Jeff Sessions' Church Is Officially Accusing Him Of Child Abuse Over Trump's Border Policy
The United States is currently in the midst of an immigration crisis, as the Trump administration continues to enforce aggressive policies meant to deter illegal border crossings. But while administration officials have attempted to make the ongoing family separations a partisan issue, one Christian denomination appears to be having none of it. According to reports, the Methodist church is charging Attorney General Jeff Sessions for his role in enforcing the so-called "zero tolerance policy," potentially triggering internal judicial proceedings.
"As his denomination, we have an ethical obligation to speak boldly when one of our members is engaged in causing significant harm in matters contrary to the Discipline on the global stage," reads an open letter written by 640 clergy members and laypersons in the church, and obtained by TIME. It continues:
Several Bishops and other denominational leaders have spoken out about this matter, urging Methodists to contact Mr. Sessions and for these policies to change, but we believe that the severity of his actions and the harm he is causing to immigrants, migrants, refugees, and asylees calls for his church to step into a process to directly engage with him as a part of our community.
According to the letter, which is addressed to the pastors of two Methodist churches which Sessions reportedly attends, the signatories were hesitant to call for charges against Sessions, who is a church layperson. But ultimately, they wrote, they felt the impact of his power and actions warranted confrontation.
Per the Methodist Book of Discipline, signatories charged Sessions with child abuse, immorality, racial discrimination, and "dissemination of doctrines contrary to the standards of doctrine of the United Methodist Church." All charges were traced, in some way, to Sessions's participation in the family separation policy. They also chastised Sessions for using Romans 13 as part of his defense for enforcing obedience to secular law.
Though it is rare, the charges could potentially initiate a "reconciliation" process. The Book of Discipline, per UMC's website, allows for internal "church trials" to take place, though often complaints are solved locally, in conversation with a member's pastor. Ultimately, it's unclear how far any potential disciplinary proceedings may progress, but the public nature of the aforementioned letter is significant in and of itself.
The open letter is not the first time that the United Methodist Church (UMC) has vocally opposed the Trump administration family separation policy. On June 7, the church issued a press release officially condemning the practice. The statement highlighted the church's history of working with migrant populations, and acknowledged that people who leave their home countries don't always have another option.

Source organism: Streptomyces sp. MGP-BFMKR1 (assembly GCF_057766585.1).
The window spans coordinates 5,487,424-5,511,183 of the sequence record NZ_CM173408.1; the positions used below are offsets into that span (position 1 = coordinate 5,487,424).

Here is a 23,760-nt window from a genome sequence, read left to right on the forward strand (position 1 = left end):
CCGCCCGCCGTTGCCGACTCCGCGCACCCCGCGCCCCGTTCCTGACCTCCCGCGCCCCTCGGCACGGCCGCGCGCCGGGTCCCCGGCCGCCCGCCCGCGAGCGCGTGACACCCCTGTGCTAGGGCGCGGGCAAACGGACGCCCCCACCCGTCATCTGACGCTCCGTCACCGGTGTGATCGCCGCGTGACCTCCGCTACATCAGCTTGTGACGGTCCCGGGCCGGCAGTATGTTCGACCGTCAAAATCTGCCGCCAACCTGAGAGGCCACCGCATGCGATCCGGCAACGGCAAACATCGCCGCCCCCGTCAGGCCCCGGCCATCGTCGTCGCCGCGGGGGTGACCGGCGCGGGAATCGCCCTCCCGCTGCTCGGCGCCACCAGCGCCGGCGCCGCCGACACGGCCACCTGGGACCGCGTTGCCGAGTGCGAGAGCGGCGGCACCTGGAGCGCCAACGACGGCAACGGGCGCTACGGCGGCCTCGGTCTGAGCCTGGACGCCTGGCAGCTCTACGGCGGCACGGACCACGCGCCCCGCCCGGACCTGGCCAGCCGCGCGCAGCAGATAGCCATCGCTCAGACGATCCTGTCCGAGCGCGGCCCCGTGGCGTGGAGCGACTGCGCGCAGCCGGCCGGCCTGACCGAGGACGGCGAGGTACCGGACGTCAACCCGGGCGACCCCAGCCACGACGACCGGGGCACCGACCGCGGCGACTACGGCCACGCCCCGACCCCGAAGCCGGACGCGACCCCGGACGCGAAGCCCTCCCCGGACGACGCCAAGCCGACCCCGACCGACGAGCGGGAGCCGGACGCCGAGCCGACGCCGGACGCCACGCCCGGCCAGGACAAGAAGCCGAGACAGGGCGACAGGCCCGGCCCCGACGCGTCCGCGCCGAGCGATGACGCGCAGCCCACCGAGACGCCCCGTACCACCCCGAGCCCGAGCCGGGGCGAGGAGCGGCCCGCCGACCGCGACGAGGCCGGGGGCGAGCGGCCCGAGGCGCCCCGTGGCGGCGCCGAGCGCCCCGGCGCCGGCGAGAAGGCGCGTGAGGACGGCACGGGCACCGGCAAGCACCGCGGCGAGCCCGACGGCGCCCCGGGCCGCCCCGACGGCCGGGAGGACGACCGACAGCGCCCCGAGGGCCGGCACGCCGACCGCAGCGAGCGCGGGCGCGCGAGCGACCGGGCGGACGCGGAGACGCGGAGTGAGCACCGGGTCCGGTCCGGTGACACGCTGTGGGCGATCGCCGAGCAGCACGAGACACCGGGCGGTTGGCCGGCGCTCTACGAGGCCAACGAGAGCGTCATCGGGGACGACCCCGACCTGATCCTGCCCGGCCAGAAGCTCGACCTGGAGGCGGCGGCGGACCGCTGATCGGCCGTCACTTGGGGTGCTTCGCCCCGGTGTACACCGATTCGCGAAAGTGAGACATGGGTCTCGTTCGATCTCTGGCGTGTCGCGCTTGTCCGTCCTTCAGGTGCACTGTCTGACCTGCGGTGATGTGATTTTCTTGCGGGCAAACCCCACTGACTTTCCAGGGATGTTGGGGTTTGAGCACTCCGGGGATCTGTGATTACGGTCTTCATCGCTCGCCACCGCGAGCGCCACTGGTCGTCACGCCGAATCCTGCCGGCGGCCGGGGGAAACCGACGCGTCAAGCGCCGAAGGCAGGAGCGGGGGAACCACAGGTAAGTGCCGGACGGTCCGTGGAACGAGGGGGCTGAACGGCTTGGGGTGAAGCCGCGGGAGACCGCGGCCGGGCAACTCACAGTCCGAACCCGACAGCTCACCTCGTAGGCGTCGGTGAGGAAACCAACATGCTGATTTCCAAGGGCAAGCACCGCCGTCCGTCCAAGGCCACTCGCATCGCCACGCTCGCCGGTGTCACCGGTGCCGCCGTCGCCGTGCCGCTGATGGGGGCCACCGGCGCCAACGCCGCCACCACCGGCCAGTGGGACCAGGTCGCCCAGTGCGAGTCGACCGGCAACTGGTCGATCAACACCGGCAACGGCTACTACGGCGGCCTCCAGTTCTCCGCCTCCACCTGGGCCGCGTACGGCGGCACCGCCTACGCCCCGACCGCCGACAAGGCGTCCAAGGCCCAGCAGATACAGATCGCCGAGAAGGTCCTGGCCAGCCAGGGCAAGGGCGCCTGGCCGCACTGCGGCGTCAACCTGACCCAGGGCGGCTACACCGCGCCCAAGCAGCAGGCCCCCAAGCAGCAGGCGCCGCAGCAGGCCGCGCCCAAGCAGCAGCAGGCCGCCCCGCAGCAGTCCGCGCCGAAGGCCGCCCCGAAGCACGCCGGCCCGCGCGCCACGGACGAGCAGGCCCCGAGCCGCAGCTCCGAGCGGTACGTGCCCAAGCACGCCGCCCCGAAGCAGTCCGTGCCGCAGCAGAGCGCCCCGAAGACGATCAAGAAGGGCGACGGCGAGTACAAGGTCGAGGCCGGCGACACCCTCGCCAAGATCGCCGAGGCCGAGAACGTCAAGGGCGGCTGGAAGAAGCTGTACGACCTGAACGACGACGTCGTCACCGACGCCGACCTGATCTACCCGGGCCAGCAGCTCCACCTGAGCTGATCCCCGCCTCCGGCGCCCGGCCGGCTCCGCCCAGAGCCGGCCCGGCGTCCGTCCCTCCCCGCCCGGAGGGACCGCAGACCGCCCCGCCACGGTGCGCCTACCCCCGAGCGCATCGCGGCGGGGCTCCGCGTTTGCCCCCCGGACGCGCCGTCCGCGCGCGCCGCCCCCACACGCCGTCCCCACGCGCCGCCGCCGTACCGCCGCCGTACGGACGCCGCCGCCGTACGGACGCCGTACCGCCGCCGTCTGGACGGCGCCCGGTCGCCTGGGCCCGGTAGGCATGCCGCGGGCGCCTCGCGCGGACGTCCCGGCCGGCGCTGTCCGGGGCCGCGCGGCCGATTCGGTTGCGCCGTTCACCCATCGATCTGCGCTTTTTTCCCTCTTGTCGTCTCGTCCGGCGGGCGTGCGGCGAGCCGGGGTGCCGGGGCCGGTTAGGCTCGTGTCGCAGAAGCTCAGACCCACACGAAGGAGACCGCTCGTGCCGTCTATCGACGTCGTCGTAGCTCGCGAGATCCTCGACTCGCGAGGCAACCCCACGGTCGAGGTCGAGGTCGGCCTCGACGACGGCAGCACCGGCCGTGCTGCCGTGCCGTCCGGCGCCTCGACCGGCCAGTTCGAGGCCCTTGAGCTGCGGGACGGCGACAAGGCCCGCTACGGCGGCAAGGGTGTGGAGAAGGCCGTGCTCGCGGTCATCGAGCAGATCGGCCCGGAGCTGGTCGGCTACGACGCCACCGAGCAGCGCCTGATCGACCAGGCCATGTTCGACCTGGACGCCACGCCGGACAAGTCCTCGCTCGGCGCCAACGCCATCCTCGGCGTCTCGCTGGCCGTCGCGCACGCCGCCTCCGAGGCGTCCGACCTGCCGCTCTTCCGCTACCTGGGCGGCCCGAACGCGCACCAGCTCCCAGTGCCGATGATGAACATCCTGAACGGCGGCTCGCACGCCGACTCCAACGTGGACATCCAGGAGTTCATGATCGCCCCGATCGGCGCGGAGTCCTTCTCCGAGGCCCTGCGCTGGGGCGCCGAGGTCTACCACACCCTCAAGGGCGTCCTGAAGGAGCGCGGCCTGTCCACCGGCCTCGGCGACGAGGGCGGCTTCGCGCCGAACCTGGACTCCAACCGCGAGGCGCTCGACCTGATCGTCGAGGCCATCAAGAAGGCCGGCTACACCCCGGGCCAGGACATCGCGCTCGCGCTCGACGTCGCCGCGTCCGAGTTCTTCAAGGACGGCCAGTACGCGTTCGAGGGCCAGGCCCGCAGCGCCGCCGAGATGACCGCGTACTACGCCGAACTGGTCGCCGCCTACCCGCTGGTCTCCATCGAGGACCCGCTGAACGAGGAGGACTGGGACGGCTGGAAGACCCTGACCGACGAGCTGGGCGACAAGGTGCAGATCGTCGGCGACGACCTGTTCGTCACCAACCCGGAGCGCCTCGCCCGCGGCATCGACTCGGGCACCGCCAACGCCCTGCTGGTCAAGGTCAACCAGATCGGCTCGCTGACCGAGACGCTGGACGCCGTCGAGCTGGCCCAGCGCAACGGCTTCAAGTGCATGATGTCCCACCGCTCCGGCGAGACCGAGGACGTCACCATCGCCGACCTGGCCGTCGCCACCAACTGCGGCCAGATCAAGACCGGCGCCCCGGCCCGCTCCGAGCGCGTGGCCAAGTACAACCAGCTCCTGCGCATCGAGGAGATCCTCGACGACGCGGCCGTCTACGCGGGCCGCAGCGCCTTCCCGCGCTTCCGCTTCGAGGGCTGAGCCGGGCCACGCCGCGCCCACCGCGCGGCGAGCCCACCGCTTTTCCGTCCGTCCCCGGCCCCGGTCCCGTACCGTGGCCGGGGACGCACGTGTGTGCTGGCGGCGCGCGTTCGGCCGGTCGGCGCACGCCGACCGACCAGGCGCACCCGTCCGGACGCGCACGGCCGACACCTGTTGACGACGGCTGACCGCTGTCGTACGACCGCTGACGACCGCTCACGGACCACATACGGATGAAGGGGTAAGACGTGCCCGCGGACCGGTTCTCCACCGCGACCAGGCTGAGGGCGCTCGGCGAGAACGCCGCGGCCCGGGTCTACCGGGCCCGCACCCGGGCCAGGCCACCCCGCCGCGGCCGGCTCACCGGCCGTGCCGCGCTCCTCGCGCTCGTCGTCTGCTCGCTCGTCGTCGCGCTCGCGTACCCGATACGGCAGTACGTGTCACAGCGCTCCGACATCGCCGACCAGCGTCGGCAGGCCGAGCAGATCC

"Leaving their communities is often the only option they have to provide safety for their children and protect them from harm," UMC officials wrote. "Tearing children away from parents who have made a dangerous journey to provide a safe and sufficient life for them is unnecessarily cruel and detrimental to the well-being of parents and children."
Other high-profile Methodists have also come out against the child separation policy, including former first lady Laura Bush, who wrote an op-ed for The Washington Post on Sunday.
"I live in a border state," Bush wrote. "I appreciate the need to enforce and protect our international boundaries, but this zero-tolerance policy is cruel. It is immoral. And it breaks my heart."
According to UMC, Bush is a lifelong Methodist.
The family separations began in May, when Sessions and the Department of Homeland Security both made statements announcing a new "zero tolerance policy" for prosecuting illegal border crossings. While illegal border crossing has long been a misdemeanor, it has not always guaranteed prosecution. Additionally, families who were to face prosecution were often released together to await judicial procedures because children are not allowed to be kept in jail.
Now that all illegal crossings are facing prosecution, children are being separated from their families and being placed in various detention centers. Photos, videos, and first-hand accounts of those centers have fanned the flames of the ongoing controversy. President Trump has consistently made the false assertion that Democrats are to blame for the separations, however, there is no law requiring that families be separated.
There are several legislative proposals before Congress that would seek to stop the separations, but whether or not they will pass is currently unclear.